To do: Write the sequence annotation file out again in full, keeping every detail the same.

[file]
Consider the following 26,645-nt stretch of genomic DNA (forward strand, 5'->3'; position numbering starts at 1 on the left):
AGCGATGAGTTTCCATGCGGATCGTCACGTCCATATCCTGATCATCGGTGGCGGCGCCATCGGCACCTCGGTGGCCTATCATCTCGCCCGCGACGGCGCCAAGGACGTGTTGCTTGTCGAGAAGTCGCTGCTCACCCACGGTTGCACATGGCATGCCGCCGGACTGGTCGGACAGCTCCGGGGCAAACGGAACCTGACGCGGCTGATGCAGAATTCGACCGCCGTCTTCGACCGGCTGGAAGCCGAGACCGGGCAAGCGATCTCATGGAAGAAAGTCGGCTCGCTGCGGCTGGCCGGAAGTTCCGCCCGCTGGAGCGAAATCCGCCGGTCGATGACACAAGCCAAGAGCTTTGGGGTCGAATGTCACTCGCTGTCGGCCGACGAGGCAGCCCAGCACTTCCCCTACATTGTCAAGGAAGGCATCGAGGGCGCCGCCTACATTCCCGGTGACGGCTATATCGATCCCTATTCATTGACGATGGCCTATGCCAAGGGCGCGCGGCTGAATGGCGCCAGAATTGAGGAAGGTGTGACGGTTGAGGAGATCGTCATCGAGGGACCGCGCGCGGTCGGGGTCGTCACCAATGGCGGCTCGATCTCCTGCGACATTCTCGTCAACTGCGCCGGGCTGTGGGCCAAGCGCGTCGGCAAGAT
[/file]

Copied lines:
Consider the following 26,645-nt stretch of genomic DNA (forward strand, 5'->3'; position numbering starts at 1 on the left):
AGCGATGAGTTTCCATGCGGATCGTCACGTCCATATCCTGATCATCGGTGGCGGCGCCATCGGCACCTCGGTGGCCTATCATCTCGCCCGCGACGGCGCCAAGGACGTGTTGCTTGTCGAGAAGTCGCTGCTCACCCACGGTTGCACATGGCATGCCGCCGGACTGGTCGGACAGCTCCGGGGCAAACGGAACCTGACGCGGCTGATGCAGAATTCGACCGCCGTCTTCGACCGGCTGGAAGCCGAGACCGGGCAAGCGATCTCATGGAAGAAAGTCGGCTCGCTGCGGCTGGCCGGAAGTTCCGCCCGCTGGAGCGAAATCCGCCGGTCGATGACACAAGCCAAGAGCTTTGGGGTCGAATGTCACTCGCTGTCGGCCGACGAGGCAGCCCAGCACTTCCCCTACATTGTCAAGGAAGGCATCGAGGGCGCCGCCTACATTCCCGGTGACGGCTATATCGATCCCTATTCATTGACGATGGCCTATGCCAAGGGCGCGCGGCTGAATGGCGCCAGAATTGAGGAAGGTGTGACGGTTGAGGAGATCGTCATCGAGGGACCGCGCGCGGTCGGGGTCGTCACCAATGGCGGCTCGATCTCCTGCGACATTCTCGTCAACTGCGCCGGGCTGTGGGCCAAGCGCGTCGGCAAGAT